Hong Kong's High Court on Tuesday upheld a new warrant obtained by the national security police to search the contents of media tycoon Jimmy Lai's phones.

In one of the former British colony's biggest national security cases, Lai and six former Apple Daily staff members were charged with collusion with foreign forces under the new law imposed by Beijing in 2020.

Senior Council Philip Dykes, representing Lai, had challenged the warrant, saying that the phones contained journalistic material and that protecting it was essential for a free press. The lack of such safeguards causes a "chilling effect", he said.

In his ruling, Judge Wilson Chan said that press freedom in itself had "never translated into an absolute ban against the search and seizure" of journalistic materials.

Chan ruled Lai's phones can remain sealed until 11.00 pm on Sept. 6 as his lawyers will appeal against the decision.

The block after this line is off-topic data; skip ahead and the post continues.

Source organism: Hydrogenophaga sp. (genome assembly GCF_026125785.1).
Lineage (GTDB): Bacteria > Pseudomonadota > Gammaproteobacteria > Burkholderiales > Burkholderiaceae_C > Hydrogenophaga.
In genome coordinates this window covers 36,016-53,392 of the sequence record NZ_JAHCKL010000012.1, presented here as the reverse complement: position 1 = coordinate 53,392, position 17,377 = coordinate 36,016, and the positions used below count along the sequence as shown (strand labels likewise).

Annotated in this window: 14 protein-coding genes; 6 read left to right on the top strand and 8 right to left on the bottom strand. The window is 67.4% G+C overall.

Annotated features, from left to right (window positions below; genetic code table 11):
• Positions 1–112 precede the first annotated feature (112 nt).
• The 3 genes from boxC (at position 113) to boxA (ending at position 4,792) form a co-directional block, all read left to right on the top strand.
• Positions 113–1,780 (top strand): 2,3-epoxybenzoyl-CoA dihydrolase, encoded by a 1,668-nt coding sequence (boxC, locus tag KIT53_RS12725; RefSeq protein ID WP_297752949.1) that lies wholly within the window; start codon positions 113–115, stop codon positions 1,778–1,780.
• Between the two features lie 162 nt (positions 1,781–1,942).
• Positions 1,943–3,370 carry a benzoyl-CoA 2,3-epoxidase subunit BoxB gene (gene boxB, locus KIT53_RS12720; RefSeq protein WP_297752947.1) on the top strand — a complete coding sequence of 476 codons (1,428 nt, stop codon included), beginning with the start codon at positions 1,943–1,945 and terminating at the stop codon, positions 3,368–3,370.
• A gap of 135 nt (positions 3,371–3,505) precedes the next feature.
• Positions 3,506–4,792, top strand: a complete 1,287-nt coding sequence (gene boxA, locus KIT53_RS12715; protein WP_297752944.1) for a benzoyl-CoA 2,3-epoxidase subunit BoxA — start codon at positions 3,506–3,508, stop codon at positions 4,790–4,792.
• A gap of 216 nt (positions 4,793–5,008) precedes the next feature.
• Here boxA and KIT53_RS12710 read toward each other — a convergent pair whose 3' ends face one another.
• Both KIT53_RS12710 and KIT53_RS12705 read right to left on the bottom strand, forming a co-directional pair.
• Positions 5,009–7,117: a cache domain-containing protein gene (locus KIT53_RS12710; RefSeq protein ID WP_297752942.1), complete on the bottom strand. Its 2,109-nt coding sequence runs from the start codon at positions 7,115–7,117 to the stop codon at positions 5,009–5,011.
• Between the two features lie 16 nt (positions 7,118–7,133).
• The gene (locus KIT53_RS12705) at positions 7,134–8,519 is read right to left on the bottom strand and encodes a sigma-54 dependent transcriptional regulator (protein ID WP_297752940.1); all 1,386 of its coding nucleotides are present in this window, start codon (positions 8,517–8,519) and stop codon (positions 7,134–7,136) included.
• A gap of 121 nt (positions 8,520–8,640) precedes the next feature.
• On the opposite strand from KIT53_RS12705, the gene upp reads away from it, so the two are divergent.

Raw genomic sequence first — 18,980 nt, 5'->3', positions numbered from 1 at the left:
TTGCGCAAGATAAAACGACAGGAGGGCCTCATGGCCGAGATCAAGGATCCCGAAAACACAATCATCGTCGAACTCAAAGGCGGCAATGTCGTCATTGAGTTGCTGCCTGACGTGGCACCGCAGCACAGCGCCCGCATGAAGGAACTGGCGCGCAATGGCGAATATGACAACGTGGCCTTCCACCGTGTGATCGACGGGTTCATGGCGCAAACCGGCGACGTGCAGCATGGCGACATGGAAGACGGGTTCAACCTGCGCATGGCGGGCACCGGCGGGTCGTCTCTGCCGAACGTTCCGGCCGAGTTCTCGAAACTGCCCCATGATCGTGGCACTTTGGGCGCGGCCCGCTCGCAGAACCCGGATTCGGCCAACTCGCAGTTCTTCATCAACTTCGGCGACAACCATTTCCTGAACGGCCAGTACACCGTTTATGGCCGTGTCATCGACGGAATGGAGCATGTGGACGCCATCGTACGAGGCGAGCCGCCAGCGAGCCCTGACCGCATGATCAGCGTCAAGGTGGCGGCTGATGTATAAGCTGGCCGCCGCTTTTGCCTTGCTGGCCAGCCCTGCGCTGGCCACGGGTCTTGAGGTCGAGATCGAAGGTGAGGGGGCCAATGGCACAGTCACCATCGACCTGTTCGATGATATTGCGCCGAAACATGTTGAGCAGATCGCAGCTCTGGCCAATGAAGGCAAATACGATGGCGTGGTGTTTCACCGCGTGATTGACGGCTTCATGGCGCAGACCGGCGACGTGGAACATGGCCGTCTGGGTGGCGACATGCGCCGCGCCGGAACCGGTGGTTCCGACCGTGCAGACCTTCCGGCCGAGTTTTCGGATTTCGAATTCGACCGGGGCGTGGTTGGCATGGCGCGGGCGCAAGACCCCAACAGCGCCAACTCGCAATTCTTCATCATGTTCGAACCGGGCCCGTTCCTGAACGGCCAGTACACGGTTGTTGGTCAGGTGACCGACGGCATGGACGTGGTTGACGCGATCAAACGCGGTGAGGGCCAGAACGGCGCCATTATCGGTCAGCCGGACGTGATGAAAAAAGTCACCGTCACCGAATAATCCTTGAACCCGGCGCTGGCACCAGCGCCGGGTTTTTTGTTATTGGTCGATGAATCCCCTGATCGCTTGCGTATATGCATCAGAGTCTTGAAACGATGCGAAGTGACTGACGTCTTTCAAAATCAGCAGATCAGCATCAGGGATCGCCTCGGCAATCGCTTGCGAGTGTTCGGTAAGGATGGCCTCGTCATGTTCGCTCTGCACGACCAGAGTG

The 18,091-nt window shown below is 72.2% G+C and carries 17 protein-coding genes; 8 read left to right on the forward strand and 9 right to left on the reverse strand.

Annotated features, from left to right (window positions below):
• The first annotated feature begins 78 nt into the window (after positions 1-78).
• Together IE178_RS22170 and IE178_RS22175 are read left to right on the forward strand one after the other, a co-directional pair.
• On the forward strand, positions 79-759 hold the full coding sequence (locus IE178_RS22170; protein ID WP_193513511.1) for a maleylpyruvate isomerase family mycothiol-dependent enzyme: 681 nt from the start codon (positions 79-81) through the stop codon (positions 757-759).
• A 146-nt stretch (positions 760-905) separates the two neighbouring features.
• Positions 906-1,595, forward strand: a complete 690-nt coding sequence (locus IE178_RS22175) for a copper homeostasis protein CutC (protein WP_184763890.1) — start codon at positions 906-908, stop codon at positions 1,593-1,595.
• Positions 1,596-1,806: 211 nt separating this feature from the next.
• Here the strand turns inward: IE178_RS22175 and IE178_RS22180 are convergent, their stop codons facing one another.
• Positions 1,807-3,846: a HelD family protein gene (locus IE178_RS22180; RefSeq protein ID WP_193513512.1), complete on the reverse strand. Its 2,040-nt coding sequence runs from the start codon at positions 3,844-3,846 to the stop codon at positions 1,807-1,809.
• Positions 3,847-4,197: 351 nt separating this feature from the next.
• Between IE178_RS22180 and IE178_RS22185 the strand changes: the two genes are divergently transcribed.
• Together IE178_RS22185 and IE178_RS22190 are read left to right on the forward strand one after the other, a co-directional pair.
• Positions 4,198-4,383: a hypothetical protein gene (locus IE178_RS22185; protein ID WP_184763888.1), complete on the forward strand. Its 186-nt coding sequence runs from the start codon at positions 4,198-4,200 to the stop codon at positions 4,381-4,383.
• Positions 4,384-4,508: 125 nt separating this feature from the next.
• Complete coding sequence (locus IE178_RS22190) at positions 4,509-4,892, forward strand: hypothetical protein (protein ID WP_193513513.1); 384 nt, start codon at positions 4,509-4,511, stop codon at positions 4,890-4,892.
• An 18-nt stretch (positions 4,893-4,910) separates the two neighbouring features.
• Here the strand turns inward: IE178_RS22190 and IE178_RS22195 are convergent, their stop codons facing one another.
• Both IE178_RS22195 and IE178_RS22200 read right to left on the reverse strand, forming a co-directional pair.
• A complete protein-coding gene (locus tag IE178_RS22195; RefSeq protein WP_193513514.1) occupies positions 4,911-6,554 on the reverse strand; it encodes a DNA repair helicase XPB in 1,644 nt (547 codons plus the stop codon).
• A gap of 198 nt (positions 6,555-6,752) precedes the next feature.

Hong Kong returned to Chinese rule in 1997 with a promise of extensive autonomy and freedoms unavailable in mainland China.

Critics of the security law say it quashes individual rights, which authorities deny, saying the law restored stability after mass anti-government protests in 2019.

According to a notice by Lai's lawyers, police seized two smartphones during the arrest at his home in August 2020. "A physical hack occurred" without Lai's knowledge and consent before his lawyers arrived, it said.

The phones, which remain unlocked, were then plugged into a mobile charger before being sealed, it said.

The search warrant was issued by Principal Magistrate Peter Law who said the phones might "contain evidence of an offence endangering national security".

The trial will begin on Dec. 1, heard by Judges Esther Toh, Susana D'Almada Remedios and Alex Lee.

Secretary of Justice Paul Lam has ordered a no-jury trial, citing unspecified "involvement of foreign factors," and risks to the jurors' personal safety and of "perverting the course of justice."

Lai has indicated he will plead not guilty. All other defenders have indicated guilty pleas.